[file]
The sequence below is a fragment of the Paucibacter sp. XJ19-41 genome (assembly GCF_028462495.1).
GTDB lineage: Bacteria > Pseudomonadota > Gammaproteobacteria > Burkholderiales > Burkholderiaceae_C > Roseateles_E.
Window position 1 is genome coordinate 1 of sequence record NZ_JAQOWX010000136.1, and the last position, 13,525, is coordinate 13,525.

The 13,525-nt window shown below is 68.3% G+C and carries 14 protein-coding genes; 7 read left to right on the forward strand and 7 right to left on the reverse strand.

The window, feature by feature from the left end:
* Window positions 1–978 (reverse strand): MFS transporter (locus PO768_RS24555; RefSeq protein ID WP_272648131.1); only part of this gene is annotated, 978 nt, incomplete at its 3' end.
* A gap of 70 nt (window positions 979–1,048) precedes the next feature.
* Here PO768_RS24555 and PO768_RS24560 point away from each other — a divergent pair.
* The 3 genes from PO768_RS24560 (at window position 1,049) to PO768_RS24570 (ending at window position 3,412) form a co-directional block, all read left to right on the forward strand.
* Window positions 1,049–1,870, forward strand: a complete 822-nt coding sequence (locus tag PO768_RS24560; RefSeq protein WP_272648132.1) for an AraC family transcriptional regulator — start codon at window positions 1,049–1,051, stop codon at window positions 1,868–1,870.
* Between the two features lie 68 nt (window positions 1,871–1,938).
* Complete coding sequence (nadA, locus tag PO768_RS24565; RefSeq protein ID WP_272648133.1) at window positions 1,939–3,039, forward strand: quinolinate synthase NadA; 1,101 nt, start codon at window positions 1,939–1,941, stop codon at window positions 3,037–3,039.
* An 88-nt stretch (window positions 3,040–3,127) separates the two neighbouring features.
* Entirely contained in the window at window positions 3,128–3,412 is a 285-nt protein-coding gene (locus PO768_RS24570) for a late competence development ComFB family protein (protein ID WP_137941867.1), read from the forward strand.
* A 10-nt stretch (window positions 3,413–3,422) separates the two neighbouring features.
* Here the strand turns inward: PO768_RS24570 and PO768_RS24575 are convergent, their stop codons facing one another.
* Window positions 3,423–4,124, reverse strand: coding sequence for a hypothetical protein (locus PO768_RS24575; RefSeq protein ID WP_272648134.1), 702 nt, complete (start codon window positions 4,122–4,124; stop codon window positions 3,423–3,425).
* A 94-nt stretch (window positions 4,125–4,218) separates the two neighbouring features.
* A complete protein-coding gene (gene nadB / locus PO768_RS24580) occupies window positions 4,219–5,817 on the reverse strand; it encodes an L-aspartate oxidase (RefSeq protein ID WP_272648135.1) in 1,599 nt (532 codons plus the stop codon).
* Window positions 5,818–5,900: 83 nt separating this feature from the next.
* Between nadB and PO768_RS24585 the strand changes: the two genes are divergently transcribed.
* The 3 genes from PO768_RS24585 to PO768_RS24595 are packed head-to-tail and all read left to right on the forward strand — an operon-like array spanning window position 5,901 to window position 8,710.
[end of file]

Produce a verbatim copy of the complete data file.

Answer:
The sequence below is a fragment of the Paucibacter sp. XJ19-41 genome (assembly GCF_028462495.1).
GTDB lineage: Bacteria > Pseudomonadota > Gammaproteobacteria > Burkholderiales > Burkholderiaceae_C > Roseateles_E.
Window position 1 is genome coordinate 1 of sequence record NZ_JAQOWX010000136.1, and the last position, 13,525, is coordinate 13,525.

The 13,525-nt window shown below is 68.3% G+C and carries 14 protein-coding genes; 7 read left to right on the forward strand and 7 right to left on the reverse strand.

The window, feature by feature from the left end:
* Window positions 1–978 (reverse strand): MFS transporter (locus PO768_RS24555; RefSeq protein ID WP_272648131.1); only part of this gene is annotated, 978 nt, incomplete at its 3' end.
* A gap of 70 nt (window positions 979–1,048) precedes the next feature.
* Here PO768_RS24555 and PO768_RS24560 point away from each other — a divergent pair.
* The 3 genes from PO768_RS24560 (at window position 1,049) to PO768_RS24570 (ending at window position 3,412) form a co-directional block, all read left to right on the forward strand.
* Window positions 1,049–1,870, forward strand: a complete 822-nt coding sequence (locus tag PO768_RS24560; RefSeq protein WP_272648132.1) for an AraC family transcriptional regulator — start codon at window positions 1,049–1,051, stop codon at window positions 1,868–1,870.
* Between the two features lie 68 nt (window positions 1,871–1,938).
* Complete coding sequence (nadA, locus tag PO768_RS24565; RefSeq protein ID WP_272648133.1) at window positions 1,939–3,039, forward strand: quinolinate synthase NadA; 1,101 nt, start codon at window positions 1,939–1,941, stop codon at window positions 3,037–3,039.
* An 88-nt stretch (window positions 3,040–3,127) separates the two neighbouring features.
* Entirely contained in the window at window positions 3,128–3,412 is a 285-nt protein-coding gene (locus PO768_RS24570) for a late competence development ComFB family protein (protein ID WP_137941867.1), read from the forward strand.
* A 10-nt stretch (window positions 3,413–3,422) separates the two neighbouring features.
* Here the strand turns inward: PO768_RS24570 and PO768_RS24575 are convergent, their stop codons facing one another.
* Window positions 3,423–4,124, reverse strand: coding sequence for a hypothetical protein (locus PO768_RS24575; RefSeq protein ID WP_272648134.1), 702 nt, complete (start codon window positions 4,122–4,124; stop codon window positions 3,423–3,425).
* A 94-nt stretch (window positions 4,125–4,218) separates the two neighbouring features.
* A complete protein-coding gene (gene nadB / locus PO768_RS24580) occupies window positions 4,219–5,817 on the reverse strand; it encodes an L-aspartate oxidase (RefSeq protein ID WP_272648135.1) in 1,599 nt (532 codons plus the stop codon).
* Window positions 5,818–5,900: 83 nt separating this feature from the next.
* Between nadB and PO768_RS24585 the strand changes: the two genes are divergently transcribed.
* The 3 genes from PO768_RS24585 to PO768_RS24595 are packed head-to-tail and all read left to right on the forward strand — an operon-like array spanning window position 5,901 to window position 8,710.